A variety of independent, third-party tools exist to automate the evaluation of website security practices. This analysis of state and district education websites—conducted in October 2017—relied on results from Observatory (by Mozilla). Observatory evaluates website security via a transparent methodology and allows the simultaneous evaluation of websites by other popular tools, such as those offered by SSL Labs. Every website in the sample was also reviewed manually to verify automated test results via the Chromium Browser (Version 61.0.3163.100 [Official Build], running on Ubuntu 17.04 [64-bit]).
Findings: State Department of Education Websites
- NOT SECURE: Over one-half (26) of state departments of education make no attempt to secure communications with their websites, actively redirect website users to insecure connections, or have configuration errors that break website security.
- No HTTPS support is offered in 12 states, including Arkansas, Connecticut, Kansas, Maryland, Mississippi, Nevada, New Mexico, Oklahoma, Rhode Island, Vermont, Virginia, or Washington.
- 5 states actively redirect visitors from secure to insecure connections, including Arizona, Florida, New Jersey, New York, and Oregon.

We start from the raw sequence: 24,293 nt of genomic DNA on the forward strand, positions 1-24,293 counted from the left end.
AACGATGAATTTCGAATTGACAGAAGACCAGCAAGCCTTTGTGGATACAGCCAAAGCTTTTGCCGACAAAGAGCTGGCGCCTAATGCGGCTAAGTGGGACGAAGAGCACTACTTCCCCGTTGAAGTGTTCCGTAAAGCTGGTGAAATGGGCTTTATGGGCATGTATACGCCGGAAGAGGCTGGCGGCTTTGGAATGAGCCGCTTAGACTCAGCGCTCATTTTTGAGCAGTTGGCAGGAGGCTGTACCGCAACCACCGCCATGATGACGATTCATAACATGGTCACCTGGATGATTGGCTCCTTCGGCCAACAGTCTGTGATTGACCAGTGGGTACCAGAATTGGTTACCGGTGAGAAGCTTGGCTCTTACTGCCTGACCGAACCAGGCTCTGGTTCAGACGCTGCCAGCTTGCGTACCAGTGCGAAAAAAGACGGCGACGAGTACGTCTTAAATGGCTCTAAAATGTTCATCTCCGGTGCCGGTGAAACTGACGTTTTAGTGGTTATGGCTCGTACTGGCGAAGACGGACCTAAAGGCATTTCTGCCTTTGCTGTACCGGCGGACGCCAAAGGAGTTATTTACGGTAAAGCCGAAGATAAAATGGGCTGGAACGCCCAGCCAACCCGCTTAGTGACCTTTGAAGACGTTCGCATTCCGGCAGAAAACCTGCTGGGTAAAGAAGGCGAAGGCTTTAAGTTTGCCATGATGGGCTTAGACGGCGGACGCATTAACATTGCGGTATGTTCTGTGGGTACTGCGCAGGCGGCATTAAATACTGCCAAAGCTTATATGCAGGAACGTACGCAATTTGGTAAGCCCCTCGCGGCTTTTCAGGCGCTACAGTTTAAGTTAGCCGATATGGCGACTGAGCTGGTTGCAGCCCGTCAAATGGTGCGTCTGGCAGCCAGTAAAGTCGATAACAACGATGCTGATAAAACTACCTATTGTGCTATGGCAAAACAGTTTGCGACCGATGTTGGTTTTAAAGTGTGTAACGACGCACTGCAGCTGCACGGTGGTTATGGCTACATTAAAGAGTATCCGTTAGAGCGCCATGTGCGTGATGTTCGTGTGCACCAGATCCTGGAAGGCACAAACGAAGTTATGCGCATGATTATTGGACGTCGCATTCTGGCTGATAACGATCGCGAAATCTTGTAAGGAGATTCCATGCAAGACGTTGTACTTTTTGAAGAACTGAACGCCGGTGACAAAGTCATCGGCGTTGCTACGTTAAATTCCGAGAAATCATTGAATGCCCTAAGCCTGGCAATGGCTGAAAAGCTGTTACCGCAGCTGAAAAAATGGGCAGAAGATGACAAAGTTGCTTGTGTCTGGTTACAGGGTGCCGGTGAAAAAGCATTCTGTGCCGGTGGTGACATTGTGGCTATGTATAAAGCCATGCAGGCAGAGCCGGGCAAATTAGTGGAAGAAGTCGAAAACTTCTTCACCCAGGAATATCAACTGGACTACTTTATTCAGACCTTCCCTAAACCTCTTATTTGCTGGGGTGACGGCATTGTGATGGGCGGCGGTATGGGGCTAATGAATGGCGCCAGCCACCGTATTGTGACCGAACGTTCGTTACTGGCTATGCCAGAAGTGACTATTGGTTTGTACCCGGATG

- 6 states do not direct users by default to their secure site (perhaps because of mis-configurations that break HTTPS security on their ‘secure’ site), including: Alabama, Idaho, Louisiana, Maine, Michigan, and Minnesota.
- 3 states have errors in the certificates that guarantee the security of website connections, including Massachusetts, North Carolina, and Pennsylvania.
- MIS-CONFIGURED SECURITY: 8 state departments of education have taken partial steps to secure communications with their websites, but due to configuration errors will leave many (if not most) users communicating over insecure connections. The states that offer partially secure HTTPS security, but do not direct users by default to their secure site include: Colorado, Georgia, Hawaii, Montana, Ohio, South Dakota, Tennessee, and West Virginia.
- PARTIALLY SECURE: Only one-third of state department of education websites offer partial security to all of their users (meaning that users’ browsers will routinely display a ‘secure’ lock in the browser navigation bar). In every one of these 14 cases, however, each of these state department of education websites is still in need of improvement and reporting potentially significant vulnerabilities. According to independent, third-party tests, four state department of education websites in particular – Iowa, Kentucky, Texas, and South Carolina – each fall short of best practices in particularly significant (and even potentially dangerous) ways.
Findings: School District Websites
- NOT-SECURE: Over 43 percent (69) of the 159 unique school districts in the study sample make no attempt to secure communications with their websites, actively redirect website users to insecure connections, or have configuration errors that break website security.